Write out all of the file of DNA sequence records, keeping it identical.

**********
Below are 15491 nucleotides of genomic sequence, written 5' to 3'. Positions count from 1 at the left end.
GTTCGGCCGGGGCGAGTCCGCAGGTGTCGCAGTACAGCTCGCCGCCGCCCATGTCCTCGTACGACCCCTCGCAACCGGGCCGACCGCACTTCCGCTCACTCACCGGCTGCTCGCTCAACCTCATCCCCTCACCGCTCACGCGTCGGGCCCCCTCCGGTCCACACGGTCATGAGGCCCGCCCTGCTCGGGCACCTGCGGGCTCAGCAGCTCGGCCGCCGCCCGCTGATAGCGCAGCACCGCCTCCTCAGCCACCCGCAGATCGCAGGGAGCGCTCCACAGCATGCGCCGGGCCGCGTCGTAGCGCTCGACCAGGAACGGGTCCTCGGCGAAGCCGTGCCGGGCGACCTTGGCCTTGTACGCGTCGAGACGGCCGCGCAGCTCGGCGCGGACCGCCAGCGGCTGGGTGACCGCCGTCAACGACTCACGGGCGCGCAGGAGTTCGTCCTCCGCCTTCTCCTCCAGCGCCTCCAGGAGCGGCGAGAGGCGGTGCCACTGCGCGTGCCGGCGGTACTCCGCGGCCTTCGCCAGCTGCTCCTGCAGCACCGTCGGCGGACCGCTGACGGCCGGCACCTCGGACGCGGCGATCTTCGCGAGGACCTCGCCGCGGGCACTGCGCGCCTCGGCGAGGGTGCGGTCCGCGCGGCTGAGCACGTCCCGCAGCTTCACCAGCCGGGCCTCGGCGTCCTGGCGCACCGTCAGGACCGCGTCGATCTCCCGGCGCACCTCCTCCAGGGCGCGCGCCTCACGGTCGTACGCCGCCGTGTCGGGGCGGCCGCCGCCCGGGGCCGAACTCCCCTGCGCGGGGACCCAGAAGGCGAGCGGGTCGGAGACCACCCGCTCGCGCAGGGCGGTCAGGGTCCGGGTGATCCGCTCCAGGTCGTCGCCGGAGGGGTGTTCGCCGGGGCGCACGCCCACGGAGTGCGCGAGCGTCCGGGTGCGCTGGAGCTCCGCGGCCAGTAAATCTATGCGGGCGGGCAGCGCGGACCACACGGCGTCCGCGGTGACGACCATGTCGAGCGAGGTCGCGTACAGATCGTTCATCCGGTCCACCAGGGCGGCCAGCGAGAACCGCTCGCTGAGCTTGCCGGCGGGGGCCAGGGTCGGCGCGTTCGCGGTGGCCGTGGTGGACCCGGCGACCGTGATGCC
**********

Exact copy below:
Below are 15491 nucleotides of genomic sequence, written 5' to 3'. Positions count from 1 at the left end.
GTTCGGCCGGGGCGAGTCCGCAGGTGTCGCAGTACAGCTCGCCGCCGCCCATGTCCTCGTACGACCCCTCGCAACCGGGCCGACCGCACTTCCGCTCACTCACCGGCTGCTCGCTCAACCTCATCCCCTCACCGCTCACGCGTCGGGCCCCCTCCGGTCCACACGGTCATGAGGCCCGCCCTGCTCGGGCACCTGCGGGCTCAGCAGCTCGGCCGCCGCCCGCTGATAGCGCAGCACCGCCTCCTCAGCCACCCGCAGATCGCAGGGAGCGCTCCACAGCATGCGCCGGGCCGCGTCGTAGCGCTCGACCAGGAACGGGTCCTCGGCGAAGCCGTGCCGGGCGACCTTGGCCTTGTACGCGTCGAGACGGCCGCGCAGCTCGGCGCGGACCGCCAGCGGCTGGGTGACCGCCGTCAACGACTCACGGGCGCGCAGGAGTTCGTCCTCCGCCTTCTCCTCCAGCGCCTCCAGGAGCGGCGAGAGGCGGTGCCACTGCGCGTGCCGGCGGTACTCCGCGGCCTTCGCCAGCTGCTCCTGCAGCACCGTCGGCGGACCGCTGACGGCCGGCACCTCGGACGCGGCGATCTTCGCGAGGACCTCGCCGCGGGCACTGCGCGCCTCGGCGAGGGTGCGGTCCGCGCGGCTGAGCACGTCCCGCAGCTTCACCAGCCGGGCCTCGGCGTCCTGGCGCACCGTCAGGACCGCGTCGATCTCCCGGCGCACCTCCTCCAGGGCGCGCGCCTCACGGTCGTACGCCGCCGTGTCGGGGCGGCCGCCGCCCGGGGCCGAACTCCCCTGCGCGGGGACCCAGAAGGCGAGCGGGTCGGAGACCACCCGCTCGCGCAGGGCGGTCAGGGTCCGGGTGATCCGCTCCAGGTCGTCGCCGGAGGGGTGTTCGCCGGGGCGCACGCCCACGGAGTGCGCGAGCGTCCGGGTGCGCTGGAGCTCCGCGGCCAGTAAATCTATGCGGGCGGGCAGCGCGGACCACACGGCGTCCGCGGTGACGACCATGTCGAGCGAGGTCGCGTACAGATCGTTCATCCGGTCCACCAGGGCGGCCAGCGAGAACCGCTCGCTGAGCTTGCCGGCGGGGGCCAGGGTCGGCGCGTTCGCGGTGGCCGTGGTGGACCCGGCGACCGTGATGCC